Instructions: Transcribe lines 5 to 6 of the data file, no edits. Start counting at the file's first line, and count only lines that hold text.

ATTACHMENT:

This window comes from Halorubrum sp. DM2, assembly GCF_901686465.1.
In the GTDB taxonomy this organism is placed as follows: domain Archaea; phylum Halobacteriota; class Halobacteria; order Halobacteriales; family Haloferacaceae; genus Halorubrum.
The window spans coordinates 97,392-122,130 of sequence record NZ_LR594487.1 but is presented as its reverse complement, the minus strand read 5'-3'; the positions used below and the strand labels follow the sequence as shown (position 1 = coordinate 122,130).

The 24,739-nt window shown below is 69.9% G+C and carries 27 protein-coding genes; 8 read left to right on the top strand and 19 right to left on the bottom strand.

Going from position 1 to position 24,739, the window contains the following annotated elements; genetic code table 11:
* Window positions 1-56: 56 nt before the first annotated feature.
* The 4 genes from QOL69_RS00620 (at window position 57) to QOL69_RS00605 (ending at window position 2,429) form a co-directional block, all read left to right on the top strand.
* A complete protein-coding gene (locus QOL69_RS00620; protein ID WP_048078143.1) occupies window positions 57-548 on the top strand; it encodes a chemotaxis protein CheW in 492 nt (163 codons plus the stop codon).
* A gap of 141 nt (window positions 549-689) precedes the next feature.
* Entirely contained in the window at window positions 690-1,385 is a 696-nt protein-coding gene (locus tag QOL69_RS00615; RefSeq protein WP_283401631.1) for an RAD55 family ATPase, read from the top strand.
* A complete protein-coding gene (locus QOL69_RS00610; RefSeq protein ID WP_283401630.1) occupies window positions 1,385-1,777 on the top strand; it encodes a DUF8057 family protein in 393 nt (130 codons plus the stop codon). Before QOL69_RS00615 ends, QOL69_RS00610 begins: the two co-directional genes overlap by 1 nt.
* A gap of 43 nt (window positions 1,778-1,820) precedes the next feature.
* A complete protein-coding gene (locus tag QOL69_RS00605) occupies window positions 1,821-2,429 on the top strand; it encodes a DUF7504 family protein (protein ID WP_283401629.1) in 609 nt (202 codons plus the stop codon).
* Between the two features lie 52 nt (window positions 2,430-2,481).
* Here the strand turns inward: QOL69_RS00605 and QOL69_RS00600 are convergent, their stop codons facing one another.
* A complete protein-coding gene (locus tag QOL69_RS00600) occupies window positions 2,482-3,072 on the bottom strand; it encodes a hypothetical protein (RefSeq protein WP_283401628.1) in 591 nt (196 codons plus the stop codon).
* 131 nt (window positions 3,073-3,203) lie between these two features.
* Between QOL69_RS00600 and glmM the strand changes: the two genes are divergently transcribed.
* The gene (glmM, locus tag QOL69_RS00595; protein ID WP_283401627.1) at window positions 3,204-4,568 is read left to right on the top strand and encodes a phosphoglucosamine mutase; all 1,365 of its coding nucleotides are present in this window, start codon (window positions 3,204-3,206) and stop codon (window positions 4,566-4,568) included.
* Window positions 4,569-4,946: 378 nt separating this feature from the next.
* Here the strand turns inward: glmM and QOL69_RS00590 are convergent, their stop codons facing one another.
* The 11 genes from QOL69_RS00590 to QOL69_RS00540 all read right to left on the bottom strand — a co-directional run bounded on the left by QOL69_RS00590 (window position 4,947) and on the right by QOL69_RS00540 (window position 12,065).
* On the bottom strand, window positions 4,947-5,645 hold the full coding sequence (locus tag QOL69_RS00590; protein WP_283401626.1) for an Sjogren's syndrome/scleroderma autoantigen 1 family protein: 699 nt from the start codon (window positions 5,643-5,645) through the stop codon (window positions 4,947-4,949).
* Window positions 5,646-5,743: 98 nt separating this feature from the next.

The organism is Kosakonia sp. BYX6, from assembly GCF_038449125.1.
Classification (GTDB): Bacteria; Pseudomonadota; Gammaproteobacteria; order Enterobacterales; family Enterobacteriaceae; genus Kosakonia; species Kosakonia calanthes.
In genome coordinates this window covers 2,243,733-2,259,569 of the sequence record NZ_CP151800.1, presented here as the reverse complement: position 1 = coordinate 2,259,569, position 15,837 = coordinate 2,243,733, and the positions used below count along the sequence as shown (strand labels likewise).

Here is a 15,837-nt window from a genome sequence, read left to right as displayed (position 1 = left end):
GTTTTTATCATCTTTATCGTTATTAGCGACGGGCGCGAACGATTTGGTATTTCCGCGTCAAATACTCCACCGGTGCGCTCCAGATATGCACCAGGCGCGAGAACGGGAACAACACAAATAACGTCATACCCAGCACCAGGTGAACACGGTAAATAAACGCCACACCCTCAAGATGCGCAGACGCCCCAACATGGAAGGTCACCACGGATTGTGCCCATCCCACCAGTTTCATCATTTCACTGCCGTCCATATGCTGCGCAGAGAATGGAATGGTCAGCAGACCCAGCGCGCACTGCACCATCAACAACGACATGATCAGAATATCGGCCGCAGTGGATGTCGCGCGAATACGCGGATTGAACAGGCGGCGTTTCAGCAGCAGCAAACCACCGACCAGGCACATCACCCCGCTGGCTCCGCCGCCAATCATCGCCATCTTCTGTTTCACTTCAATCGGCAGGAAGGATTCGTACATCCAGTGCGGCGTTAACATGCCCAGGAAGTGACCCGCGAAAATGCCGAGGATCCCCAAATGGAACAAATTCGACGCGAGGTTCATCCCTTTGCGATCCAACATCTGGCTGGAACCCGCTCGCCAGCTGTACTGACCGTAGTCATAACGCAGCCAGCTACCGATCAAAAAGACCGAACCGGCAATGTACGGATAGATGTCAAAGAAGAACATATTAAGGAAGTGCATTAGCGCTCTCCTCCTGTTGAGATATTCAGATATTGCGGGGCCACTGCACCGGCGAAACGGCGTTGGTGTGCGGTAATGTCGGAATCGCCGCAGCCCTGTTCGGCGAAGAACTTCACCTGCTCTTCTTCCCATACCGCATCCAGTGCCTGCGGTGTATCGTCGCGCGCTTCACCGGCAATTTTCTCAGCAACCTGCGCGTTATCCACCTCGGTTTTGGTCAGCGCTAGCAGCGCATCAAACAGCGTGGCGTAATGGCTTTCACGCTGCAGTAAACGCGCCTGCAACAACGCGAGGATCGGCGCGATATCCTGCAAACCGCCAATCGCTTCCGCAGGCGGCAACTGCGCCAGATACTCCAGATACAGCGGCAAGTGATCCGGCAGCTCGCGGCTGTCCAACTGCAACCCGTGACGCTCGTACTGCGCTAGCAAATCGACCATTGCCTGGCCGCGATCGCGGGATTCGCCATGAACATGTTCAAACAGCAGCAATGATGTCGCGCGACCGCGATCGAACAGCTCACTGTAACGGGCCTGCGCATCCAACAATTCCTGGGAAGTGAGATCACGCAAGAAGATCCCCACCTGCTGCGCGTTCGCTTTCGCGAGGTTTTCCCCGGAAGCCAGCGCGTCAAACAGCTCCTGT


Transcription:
Going from position 1 to position 24,739, the window contains the following annotated elements; genetic code table 11:
* Window positions 1-56: 56 nt before the first annotated feature.